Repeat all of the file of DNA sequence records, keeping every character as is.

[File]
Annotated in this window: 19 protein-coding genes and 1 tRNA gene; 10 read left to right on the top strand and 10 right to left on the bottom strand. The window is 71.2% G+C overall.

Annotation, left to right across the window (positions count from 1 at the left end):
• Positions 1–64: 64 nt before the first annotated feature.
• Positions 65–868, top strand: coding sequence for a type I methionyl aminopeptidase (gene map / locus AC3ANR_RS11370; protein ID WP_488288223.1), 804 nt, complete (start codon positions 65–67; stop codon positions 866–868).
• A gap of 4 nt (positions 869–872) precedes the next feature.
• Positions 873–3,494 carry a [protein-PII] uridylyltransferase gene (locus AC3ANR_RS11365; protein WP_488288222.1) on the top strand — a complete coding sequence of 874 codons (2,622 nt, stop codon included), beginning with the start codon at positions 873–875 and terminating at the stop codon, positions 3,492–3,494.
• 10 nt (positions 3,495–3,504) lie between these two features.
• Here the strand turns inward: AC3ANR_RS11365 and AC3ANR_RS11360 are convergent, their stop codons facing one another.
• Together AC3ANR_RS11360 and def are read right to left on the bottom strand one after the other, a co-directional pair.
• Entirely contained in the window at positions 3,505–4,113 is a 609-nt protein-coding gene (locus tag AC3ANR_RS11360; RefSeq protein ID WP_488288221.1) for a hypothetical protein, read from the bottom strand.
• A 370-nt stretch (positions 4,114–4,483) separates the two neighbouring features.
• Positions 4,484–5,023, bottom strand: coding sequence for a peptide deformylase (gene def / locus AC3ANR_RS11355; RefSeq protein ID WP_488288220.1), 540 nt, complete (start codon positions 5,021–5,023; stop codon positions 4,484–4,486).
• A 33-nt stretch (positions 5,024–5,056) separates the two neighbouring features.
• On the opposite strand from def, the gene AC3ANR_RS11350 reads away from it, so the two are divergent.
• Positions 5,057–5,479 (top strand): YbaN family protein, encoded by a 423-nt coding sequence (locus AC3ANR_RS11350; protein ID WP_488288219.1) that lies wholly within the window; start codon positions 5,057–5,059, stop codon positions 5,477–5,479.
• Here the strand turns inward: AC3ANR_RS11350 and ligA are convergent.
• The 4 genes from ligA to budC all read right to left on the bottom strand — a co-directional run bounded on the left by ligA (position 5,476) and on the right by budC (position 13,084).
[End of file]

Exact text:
Annotated in this window: 19 protein-coding genes and 1 tRNA gene; 10 read left to right on the top strand and 10 right to left on the bottom strand. The window is 71.2% G+C overall.

Annotation, left to right across the window (positions count from 1 at the left end):
• Positions 1–64: 64 nt before the first annotated feature.
• Positions 65–868, top strand: coding sequence for a type I methionyl aminopeptidase (gene map / locus AC3ANR_RS11370; protein ID WP_488288223.1), 804 nt, complete (start codon positions 65–67; stop codon positions 866–868).
• A gap of 4 nt (positions 869–872) precedes the next feature.
• Positions 873–3,494 carry a [protein-PII] uridylyltransferase gene (locus AC3ANR_RS11365; protein WP_488288222.1) on the top strand — a complete coding sequence of 874 codons (2,622 nt, stop codon included), beginning with the start codon at positions 873–875 and terminating at the stop codon, positions 3,492–3,494.
• 10 nt (positions 3,495–3,504) lie between these two features.
• Here the strand turns inward: AC3ANR_RS11365 and AC3ANR_RS11360 are convergent, their stop codons facing one another.
• Together AC3ANR_RS11360 and def are read right to left on the bottom strand one after the other, a co-directional pair.
• Entirely contained in the window at positions 3,505–4,113 is a 609-nt protein-coding gene (locus tag AC3ANR_RS11360; RefSeq protein ID WP_488288221.1) for a hypothetical protein, read from the bottom strand.
• A 370-nt stretch (positions 4,114–4,483) separates the two neighbouring features.
• Positions 4,484–5,023, bottom strand: coding sequence for a peptide deformylase (gene def / locus AC3ANR_RS11355; RefSeq protein ID WP_488288220.1), 540 nt, complete (start codon positions 5,021–5,023; stop codon positions 4,484–4,486).
• A 33-nt stretch (positions 5,024–5,056) separates the two neighbouring features.
• On the opposite strand from def, the gene AC3ANR_RS11350 reads away from it, so the two are divergent.
• Positions 5,057–5,479 (top strand): YbaN family protein, encoded by a 423-nt coding sequence (locus AC3ANR_RS11350; protein ID WP_488288219.1) that lies wholly within the window; start codon positions 5,057–5,059, stop codon positions 5,477–5,479.
• Here the strand turns inward: AC3ANR_RS11350 and ligA are convergent.
• The 4 genes from ligA to budC all read right to left on the bottom strand — a co-directional run bounded on the left by ligA (position 5,476) and on the right by budC (position 13,084).